• Court Orders Sanctions of Nearly $395,000 against Three Law Firms Who Brought a False Claims Act Lawsuit against ITT
  • April 11, 2012 | Authors: Timothy J. Hatch; Jeremy S. Ochsenbein; James L. Zelenay
  • Law Firm: Gibson, Dunn & Crutcher LLP - Los Angeles Office
  • Declaring that "some type of monetary sanction is necessary to deter [the Plaintiff's attorneys] from engaging in this type of conduct going forward," the United States District Court for the Southern District of Indiana on March 26, 2012, awarded $394,988 in sanctions against one plaintiff attorney individually and three law firms in connection with a False Claims Act ("FCA") case filed against ITT Educational Services, Inc. ("ITT"). United States ex rel. Leveski v. ITT Educ. Servs., Inc., No. 1:07-cv-0867-TWP-MJD, 2012 U.S. Dist. LEXIS 40646 at *13, *18 (S.D. Ind. March 26, 2012). In the 31-page opinion, Judge Pratt admonished the behavior of the plaintiff's counsel, Timothy Matusheski, whose website domain is www.mississippiwhistleblower.com, stating his "tactics are far worse than the garden-variety 'ambulance chasing'--seen in movies and read about in John Grisham novels." Id. at *13.

    As discovery revealed, Debra Leveski--the named relator in the case--was originally contacted by a private investigator working for Mr. Matusheski. (Ms. Leveski had previously filed a personnel action against ITT, and it appeared that Mr. Matusheski found her information by searching court dockets for former ITT employees). Deposition testimony from Ms. Leveski revealed that she never even contemplated filing a qui tam action under the FCA until she spoke with Mr. Matusheski and, in fact, did not believe that ITT was in violation of the FCA until she spoke with Mr. Matusheski. Moreover, Ms. Leveski admitted that the entire basis for her FCA claims came from Mr. Matusheski and public materials. Ms. Leveski's case was a lawyer-driven lawsuit based upon publicly disclosed materials and therefore clearly barred by the FCA's public disclosure provision, 29 U.S.C. 3730(e)(4).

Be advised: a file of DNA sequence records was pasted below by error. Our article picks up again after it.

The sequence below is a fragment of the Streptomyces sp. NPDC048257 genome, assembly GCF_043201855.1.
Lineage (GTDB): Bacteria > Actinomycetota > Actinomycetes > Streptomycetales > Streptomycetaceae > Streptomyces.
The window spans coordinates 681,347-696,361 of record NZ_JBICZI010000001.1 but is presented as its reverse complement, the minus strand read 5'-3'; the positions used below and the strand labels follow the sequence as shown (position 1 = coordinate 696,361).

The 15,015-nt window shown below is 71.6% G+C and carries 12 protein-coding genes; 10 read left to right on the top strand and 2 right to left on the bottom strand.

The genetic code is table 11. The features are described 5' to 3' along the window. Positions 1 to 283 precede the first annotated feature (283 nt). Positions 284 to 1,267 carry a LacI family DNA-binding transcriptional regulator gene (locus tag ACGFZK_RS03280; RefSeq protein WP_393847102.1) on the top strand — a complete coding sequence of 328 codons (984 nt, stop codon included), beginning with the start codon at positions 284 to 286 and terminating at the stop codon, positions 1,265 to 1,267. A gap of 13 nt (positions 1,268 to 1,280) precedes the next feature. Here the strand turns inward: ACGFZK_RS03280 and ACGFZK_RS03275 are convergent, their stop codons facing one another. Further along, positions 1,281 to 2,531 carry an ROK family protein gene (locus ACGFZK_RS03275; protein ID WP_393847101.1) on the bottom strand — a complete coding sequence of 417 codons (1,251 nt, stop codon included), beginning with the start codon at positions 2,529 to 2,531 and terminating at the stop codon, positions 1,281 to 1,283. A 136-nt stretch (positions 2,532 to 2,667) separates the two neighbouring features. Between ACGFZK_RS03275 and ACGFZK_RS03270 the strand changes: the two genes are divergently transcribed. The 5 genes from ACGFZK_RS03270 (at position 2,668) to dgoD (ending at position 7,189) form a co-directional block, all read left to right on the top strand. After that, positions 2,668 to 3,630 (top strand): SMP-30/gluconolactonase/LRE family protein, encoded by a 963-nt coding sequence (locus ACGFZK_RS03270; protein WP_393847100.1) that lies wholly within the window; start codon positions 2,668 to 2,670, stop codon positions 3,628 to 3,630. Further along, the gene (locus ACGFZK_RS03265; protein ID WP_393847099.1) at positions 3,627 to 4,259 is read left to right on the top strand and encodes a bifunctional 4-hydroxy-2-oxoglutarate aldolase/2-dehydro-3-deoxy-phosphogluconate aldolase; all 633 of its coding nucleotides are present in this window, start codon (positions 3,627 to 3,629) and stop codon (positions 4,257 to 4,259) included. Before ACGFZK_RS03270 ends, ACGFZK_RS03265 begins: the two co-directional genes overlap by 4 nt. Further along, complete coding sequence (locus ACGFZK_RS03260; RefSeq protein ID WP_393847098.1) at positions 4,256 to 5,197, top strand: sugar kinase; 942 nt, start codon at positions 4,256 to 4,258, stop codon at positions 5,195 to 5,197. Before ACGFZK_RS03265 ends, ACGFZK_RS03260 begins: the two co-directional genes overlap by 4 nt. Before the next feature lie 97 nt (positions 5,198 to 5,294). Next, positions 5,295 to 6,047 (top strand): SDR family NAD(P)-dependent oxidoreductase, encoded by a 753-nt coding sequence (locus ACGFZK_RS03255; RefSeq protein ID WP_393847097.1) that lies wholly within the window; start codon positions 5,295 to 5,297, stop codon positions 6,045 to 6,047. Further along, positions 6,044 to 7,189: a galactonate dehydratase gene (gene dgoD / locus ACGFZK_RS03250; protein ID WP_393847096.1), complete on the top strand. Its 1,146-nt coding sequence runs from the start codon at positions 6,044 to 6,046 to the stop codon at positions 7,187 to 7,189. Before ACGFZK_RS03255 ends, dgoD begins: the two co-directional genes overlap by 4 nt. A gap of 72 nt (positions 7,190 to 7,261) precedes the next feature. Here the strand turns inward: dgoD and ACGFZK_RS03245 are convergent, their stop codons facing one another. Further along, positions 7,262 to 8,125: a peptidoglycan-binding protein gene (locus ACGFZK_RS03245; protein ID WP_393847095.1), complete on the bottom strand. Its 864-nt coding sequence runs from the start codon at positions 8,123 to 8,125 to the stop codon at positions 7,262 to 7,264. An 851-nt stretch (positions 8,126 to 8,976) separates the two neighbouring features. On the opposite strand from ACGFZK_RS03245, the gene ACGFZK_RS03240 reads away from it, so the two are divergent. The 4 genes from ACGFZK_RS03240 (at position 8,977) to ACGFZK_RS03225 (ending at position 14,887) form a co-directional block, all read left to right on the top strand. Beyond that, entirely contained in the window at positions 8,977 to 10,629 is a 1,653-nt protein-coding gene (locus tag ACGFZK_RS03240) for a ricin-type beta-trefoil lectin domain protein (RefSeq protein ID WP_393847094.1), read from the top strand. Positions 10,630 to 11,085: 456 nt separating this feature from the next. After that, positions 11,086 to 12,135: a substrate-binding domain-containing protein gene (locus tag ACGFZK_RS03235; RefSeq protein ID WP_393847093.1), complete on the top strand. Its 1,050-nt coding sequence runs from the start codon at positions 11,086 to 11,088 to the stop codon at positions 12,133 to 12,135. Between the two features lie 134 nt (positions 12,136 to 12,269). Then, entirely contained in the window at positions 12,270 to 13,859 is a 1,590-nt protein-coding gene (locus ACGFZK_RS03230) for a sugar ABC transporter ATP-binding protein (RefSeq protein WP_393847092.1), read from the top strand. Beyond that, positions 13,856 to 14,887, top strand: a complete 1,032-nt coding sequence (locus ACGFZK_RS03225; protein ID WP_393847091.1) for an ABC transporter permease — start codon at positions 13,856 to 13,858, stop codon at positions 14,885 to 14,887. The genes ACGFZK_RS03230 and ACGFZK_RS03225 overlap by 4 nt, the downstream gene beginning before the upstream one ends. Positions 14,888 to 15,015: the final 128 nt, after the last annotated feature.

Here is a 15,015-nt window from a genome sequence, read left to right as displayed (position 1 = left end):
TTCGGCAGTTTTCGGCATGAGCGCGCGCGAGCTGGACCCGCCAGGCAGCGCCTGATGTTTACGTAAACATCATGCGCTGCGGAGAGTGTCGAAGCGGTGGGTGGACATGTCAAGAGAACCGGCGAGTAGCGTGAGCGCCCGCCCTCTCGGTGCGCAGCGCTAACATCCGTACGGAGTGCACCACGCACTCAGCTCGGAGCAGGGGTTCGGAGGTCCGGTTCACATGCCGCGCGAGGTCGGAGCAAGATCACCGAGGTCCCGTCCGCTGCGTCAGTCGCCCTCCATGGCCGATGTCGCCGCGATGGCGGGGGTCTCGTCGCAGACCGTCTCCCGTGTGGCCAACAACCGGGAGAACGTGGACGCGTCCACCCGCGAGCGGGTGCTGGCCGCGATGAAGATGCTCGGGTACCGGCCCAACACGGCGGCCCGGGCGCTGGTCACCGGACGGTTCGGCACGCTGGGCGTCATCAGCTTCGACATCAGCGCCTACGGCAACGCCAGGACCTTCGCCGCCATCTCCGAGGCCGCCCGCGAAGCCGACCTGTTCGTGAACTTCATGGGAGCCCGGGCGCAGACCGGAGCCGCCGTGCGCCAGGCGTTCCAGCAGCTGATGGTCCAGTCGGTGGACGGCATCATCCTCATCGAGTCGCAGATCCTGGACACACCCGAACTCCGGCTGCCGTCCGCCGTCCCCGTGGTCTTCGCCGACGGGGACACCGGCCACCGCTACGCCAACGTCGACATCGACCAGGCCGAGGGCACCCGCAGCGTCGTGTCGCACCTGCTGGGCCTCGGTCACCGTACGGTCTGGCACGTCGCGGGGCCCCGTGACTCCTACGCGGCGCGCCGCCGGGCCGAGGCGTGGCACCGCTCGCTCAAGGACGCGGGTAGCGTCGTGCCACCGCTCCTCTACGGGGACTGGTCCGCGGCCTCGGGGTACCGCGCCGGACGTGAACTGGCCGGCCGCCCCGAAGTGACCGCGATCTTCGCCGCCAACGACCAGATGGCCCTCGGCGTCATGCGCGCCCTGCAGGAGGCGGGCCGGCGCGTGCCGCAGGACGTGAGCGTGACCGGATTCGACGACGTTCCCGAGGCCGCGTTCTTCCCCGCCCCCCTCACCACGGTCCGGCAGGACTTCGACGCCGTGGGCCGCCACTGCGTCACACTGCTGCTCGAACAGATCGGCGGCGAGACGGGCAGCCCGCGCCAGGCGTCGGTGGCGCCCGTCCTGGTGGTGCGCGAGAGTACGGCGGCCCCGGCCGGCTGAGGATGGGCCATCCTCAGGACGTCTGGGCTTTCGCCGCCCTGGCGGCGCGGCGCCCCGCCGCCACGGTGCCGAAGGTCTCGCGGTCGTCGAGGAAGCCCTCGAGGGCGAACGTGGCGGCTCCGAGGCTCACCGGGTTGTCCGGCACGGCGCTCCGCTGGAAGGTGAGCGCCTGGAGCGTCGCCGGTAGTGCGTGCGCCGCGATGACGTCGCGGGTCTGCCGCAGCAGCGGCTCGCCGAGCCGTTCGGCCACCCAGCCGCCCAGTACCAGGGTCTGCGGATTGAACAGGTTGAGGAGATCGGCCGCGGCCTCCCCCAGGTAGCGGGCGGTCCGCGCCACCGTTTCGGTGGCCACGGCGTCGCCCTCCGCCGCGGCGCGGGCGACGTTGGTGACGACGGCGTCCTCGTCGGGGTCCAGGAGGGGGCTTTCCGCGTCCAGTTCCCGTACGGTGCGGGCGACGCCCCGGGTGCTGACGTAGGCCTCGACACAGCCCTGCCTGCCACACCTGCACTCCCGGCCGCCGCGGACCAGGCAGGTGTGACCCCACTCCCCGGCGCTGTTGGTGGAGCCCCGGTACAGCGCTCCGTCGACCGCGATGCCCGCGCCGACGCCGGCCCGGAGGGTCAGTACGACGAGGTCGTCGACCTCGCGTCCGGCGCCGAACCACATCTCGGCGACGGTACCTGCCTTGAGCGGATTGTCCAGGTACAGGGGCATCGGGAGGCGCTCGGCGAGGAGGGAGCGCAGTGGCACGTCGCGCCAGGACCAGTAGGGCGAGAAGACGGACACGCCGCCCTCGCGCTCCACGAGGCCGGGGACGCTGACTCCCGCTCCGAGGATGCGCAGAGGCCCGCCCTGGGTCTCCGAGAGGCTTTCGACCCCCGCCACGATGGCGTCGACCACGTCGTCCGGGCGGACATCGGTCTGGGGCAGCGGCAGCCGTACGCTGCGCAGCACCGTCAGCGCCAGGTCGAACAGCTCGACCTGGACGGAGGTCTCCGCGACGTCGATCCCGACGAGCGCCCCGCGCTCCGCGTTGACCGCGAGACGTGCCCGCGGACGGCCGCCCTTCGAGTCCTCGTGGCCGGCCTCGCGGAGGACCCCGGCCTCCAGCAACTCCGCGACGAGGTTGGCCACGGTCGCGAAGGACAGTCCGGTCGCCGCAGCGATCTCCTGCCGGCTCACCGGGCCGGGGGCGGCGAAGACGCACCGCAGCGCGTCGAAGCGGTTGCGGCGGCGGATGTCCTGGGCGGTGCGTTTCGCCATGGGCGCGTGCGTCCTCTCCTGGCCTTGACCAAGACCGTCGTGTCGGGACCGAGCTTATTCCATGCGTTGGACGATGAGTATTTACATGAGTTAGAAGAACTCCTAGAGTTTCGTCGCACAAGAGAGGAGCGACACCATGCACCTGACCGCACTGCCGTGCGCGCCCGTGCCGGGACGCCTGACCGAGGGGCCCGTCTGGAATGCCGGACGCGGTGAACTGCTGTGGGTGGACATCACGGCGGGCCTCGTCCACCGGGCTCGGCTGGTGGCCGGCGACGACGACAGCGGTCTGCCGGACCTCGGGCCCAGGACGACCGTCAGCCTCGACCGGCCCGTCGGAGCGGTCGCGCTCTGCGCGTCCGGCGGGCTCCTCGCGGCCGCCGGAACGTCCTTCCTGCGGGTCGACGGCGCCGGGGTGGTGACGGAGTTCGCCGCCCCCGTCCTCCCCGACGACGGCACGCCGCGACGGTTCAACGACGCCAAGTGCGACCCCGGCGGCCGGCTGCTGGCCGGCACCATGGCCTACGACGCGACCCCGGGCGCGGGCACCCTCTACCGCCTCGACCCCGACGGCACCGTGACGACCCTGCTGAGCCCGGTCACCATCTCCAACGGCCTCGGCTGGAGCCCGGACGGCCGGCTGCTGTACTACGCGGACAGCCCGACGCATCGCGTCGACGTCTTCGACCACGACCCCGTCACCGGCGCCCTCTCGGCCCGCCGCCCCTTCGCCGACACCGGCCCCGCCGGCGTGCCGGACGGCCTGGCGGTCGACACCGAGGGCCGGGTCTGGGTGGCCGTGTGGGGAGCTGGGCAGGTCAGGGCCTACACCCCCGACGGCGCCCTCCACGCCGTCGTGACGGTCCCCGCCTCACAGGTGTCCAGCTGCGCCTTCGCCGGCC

The egregiousness of Mr. Matusheski's conduct was made worse by the fact that he previously had cases against other private sector schools (DeVry and Strayer) dismissed on these exact same grounds, and--in order to avoid sanctions in one of them--filed a public apology with the court. Leveski, 2012 WL 1028794 at *5. Despite this experience and a warning from ITT that they would be subject to a motion for attorneys' fees if they continued with the meritless lawsuit, Mr. Matusheski and Ms. Leveski decided to proceed.

    ITT thereafter filed a motion to dismiss based on the public disclosure bar of the FCA, which the court granted on August 8, 2011. Ms. Leveski and her counsel sought reconsideration of this decision, which the Court denied.

    On August 22, 2011, ITT filed a motion for sanctions and attorneys' fees. On March 26, 2012, the Court granted that motion, finding that the case lacked any valid basis and was intended merely "to extract a large settlement from ITT." Id. at *12. The Court issued sanctions against Mr. Matusheski as an individual as well as the Law Offices of Timothy Matusheski, the law firm of Plews Shadley Racher & Braun, and the law firm of Motley Rice, LLP. Finding a "public shaming" to be "inadequate," the Court held Mr. Matusheski and the three law firms to be jointly and severally liable for $394,998.33 in sanctions. Id. at *13.